The summer solstice is the best reason for a Spain wide fiesta!! The festival is over 3 days and really kicks off on the night of the 23rd where in front of the Sitges church is an amazing fireworks display. Here’s a little history of San Juan/ Sant Joan
The traditional midsummer party in Spain is the celebration in honour of San Juan (St. John the Baptist) and takes place in the evening of June 23. It is common in many areas of the country. Parties are organised usually at beaches, where bonfires are lit and a set of firework displays usually take place. On the Mediterranean coast, especially in Catalonia and València, special foods such as Coca de Sant Joan are also served on this occasion. In Alicante, since 1928, the bonfires of Saint John were developed into elaborate constructions inspired by the Fallas of Valencia.
Midsummer tradition is also especially strong in northern areas of the country, such as Galicia, where one can easily identify the rituals that reveal the pagan beliefs widespread throughout Europe in Neolithic times. These beliefs pivot on three basic ideas: the importance of medicinal plants, especially in relation to health, youth and beauty; the protective character of fire to ward men off evil spirits and witches and, finally, the purifying, miraculous effects of water. What follows is a summary of Galician traditions surrounding St. John’s festival in relation to these three elements.
- Medicinal plants: Traditionally, women collect several species of plants on St. John’s eve. These vary from area to area, but mostly include fennel, different species of fern (e.g. dryopteris filix-max), rue (herb of grace, ruta graveolens), rosemary, dog rose (rosa canina), lemon verbena, St John’s wort (hypericum perforatum), mallows (malva sylvestris), laburnum, foxgloves (digitalis purpurea) and elder flowers. In some areas, these are arranged in a bunch and hung in doorways. In most others, they are dipped in a vessel with water and left outside exposed to the dew of night until the following morning (o dia de San Xoan -St. John’s day), when people use the resulting flower water to wash their faces.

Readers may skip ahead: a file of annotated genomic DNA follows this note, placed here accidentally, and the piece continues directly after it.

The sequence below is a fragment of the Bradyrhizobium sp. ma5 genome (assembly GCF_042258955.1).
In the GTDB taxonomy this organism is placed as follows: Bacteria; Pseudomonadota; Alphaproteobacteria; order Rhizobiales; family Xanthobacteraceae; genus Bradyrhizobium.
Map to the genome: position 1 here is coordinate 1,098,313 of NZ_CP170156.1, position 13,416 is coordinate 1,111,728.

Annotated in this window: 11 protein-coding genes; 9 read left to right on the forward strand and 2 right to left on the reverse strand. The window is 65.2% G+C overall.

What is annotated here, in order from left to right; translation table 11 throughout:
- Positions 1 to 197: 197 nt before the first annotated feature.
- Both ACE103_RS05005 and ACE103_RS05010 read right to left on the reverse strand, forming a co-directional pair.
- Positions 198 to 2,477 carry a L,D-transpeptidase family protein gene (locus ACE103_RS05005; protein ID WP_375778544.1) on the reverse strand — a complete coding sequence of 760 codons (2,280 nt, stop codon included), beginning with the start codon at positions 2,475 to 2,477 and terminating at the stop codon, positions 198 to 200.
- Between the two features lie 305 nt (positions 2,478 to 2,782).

- Water: Tradition holds it that the medicinal plants mentioned above are most effective when dipped in water collected from seven different springs. Also, on some beaches, it was traditional for women who wanted to be fertile to bathe in the sea until they were washed by 9 waves.
- Fire: Bonfires are lit, usually around midnight both on beaches and inland, so much so that one usually cannot tell the smoke from the mist common in this Atlantic corner of Iberia at this time of the year, and it smells burnt everywhere. Occasionally, a dummy is placed at the top, representing a witch or the devil. Young and all gather around them and feast mostly on pilchards, potatoes boiled in their skins and maize bread. When it is relatively safe to jump over the bonfire, it is done three times (although it could also be nine or any odd number) for good luck at the cry of “meigas fora” (witches off!).It is also common to drink Queimada, a beverage resulting from setting alight Galician grappa mixed with sugar, coffee beans and pieces of fruit, which is prepared while chanting an incantation against evil spirits.